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by CSO Contributor

Using Cell Phones to Optimize FFIEC Compliance

Apr 24, 20076 mins
CSO and CISOData and Information Security

By Joseph Salesky, CEO, ClairMail

Late last year, the Federal Financial Institutions Examination Council (FFIEC), an interagency governmental body empowered

to prescribe standards for the federal examination of financial institutions, announced stricter rules for verifying customers’

identities during online banking transactions. The new guidelines, outlined in the document “Authentication in an Internet

Banking Environment,” mandated that by Jan. 1, 2007, U.S. banks must have a plan to implement two or more factors

of identity authentication in Internet banking and all forms of electronic banking activities.

Yet, according to recent research from Gartner, only two-thirds of banks hit the deadline, and many that did comply are still

looking for ways to fine-tune their solutions.

The overall objective of the regulations is straightforward: to keep customer transactions secure and to restore consumer

confidence in the online banking channel. As many banks scrambled to meet the compliance guidelines in time and others missed

the deadline completely, today very few have determined and implemented optimum solutions that comprehensively address security,

implementation cost and customer convenience issues.

Two-Factor Authentication: What Does It Really Mean?

Simply defined, two-factor authentication requires two independent factors to establish identity

and privileges. A factor can be something you have (an ATM card, a token or a smart card), something you know (a password, a

security question or a PIN), or something to verify who you are (identified through a fingerprint or a handwriting sample).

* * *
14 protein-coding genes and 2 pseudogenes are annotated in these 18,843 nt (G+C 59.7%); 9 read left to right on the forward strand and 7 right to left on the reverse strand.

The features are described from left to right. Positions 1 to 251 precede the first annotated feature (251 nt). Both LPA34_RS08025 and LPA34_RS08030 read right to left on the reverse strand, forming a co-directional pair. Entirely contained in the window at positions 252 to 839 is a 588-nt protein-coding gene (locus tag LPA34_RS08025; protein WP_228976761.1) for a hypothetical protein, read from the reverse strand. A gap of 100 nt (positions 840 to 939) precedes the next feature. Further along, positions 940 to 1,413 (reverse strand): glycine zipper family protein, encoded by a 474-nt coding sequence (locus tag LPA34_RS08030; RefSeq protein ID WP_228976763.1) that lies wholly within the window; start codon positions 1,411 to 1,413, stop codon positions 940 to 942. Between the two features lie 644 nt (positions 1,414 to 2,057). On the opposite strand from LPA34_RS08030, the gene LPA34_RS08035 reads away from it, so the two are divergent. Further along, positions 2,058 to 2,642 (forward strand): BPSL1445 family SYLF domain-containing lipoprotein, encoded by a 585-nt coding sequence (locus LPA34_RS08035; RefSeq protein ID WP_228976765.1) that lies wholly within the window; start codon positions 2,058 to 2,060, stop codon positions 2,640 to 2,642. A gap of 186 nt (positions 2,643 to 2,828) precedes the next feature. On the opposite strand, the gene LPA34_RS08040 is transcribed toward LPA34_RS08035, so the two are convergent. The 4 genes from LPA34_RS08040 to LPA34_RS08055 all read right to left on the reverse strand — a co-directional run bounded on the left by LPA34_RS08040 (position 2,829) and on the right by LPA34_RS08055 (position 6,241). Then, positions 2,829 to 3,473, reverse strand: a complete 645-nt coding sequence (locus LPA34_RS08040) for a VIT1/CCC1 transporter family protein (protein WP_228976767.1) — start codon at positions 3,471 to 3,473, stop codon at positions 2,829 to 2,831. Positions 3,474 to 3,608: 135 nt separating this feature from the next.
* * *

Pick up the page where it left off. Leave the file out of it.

Every time customers use their ATM cards to withdraw cash, they are using a form of two-factor authentication.

Smart Cards and Tokens: Quick Fixes Come With a Price

Some organizations considered smart cards (microprocessor cards of credit card dimensions capable of providing security

services when used in conjunction with a reader attached to a customer’s computer) or traditional authentication tokens (small

hardware devices that allow users to authenticate themselves to the server using one-time passwords, or OTPs) as potential

solutions for the two-factor requirement. While these alternatives meet the requirements set forth by the FFIEC, they also

have severe drawbacks. They are all costly both to implement and maintain. For example, the average token costs approximately

$41, not including back-end software and server expenses. Factoring in the costs for issuance, replacement and support, the

total price tag for token implementations can typically range from $110 to $150 per seat per year for a period of five years.

Moreover, these solutions are often extremely cumbersome for customers, who are required to carry additional cards or tokens.

Another serious security issue is that tokens, smart cards and other traditional authentication methods are vulnerable to

“man-in-the-middle” attacks, in which phishers hijack online sessions by getting between the customer and the bank

by transparently passing through OTPs and other validation information and then retaining the session after the customer has

logged out. Additionally, even when tokens or cards are combined with other measures to reduce the potential for fraudulent

online use of customer accounts, they still do nothing to address credit card or check fraud. In essence, they add locks to

the doors but don’t prevent crooks from entering through the window.

Ounce of Prevention Versus a Pound of Cure

The bigger issue is that traditional authentication methods are focused on preventing unauthorized access to an online

banking application, rather than eliminating fraud.

Security expert Bruce Schneier has long argued that “identity theft solutions focus much too much on authenticating

the person. Whether it’s two-factor authentication, ID cards, biometrics or whatever, there’s a widespread myth that